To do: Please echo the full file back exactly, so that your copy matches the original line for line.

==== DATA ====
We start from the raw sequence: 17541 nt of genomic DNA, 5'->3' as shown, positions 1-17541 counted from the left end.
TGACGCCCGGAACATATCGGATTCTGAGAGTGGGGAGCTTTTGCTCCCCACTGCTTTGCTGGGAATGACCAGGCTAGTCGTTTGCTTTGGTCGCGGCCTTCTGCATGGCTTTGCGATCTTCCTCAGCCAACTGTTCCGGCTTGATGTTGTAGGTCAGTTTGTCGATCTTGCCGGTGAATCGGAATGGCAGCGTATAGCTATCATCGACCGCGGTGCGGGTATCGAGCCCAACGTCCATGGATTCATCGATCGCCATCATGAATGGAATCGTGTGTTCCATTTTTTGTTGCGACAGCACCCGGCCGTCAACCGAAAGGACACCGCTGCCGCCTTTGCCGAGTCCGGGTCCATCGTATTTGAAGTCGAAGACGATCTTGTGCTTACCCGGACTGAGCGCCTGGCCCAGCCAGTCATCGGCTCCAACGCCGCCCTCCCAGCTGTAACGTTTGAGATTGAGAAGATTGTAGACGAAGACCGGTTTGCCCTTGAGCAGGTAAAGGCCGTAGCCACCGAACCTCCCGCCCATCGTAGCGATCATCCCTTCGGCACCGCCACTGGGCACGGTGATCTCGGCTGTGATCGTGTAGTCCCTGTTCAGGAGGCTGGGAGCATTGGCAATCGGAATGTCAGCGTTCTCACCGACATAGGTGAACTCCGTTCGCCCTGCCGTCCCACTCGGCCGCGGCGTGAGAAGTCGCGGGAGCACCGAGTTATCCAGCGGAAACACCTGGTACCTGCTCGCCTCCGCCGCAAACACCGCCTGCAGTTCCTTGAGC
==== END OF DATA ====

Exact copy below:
We start from the raw sequence: 17541 nt of genomic DNA, 5'->3' as shown, positions 1-17541 counted from the left end.
TGACGCCCGGAACATATCGGATTCTGAGAGTGGGGAGCTTTTGCTCCCCACTGCTTTGCTGGGAATGACCAGGCTAGTCGTTTGCTTTGGTCGCGGCCTTCTGCATGGCTTTGCGATCTTCCTCAGCCAACTGTTCCGGCTTGATGTTGTAGGTCAGTTTGTCGATCTTGCCGGTGAATCGGAATGGCAGCGTATAGCTATCATCGACCGCGGTGCGGGTATCGAGCCCAACGTCCATGGATTCATCGATCGCCATCATGAATGGAATCGTGTGTTCCATTTTTTGTTGCGACAGCACCCGGCCGTCAACCGAAAGGACACCGCTGCCGCCTTTGCCGAGTCCGGGTCCATCGTATTTGAAGTCGAAGACGATCTTGTGCTTACCCGGACTGAGCGCCTGGCCCAGCCAGTCATCGGCTCCAACGCCGCCCTCCCAGCTGTAACGTTTGAGATTGAGAAGATTGTAGACGAAGACCGGTTTGCCCTTGAGCAGGTAAAGGCCGTAGCCACCGAACCTCCCGCCCATCGTAGCGATCATCCCTTCGGCACCGCCACTGGGCACGGTGATCTCGGCTGTGATCGTGTAGTCCCTGTTCAGGAGGCTGGGAGCATTGGCAATCGGAATGTCAGCGTTCTCACCGACATAGGTGAACTCCGTTCGCCCTGCCGTCCCACTCGGCCGCGGCGTGAGAAGTCGCGGGAGCACCGAGTTATCCAGCGGAAACACCTGGTACCTGCTCGCCTCCGCCGCAAACACCGCCTGCAGTTCCTTGAGC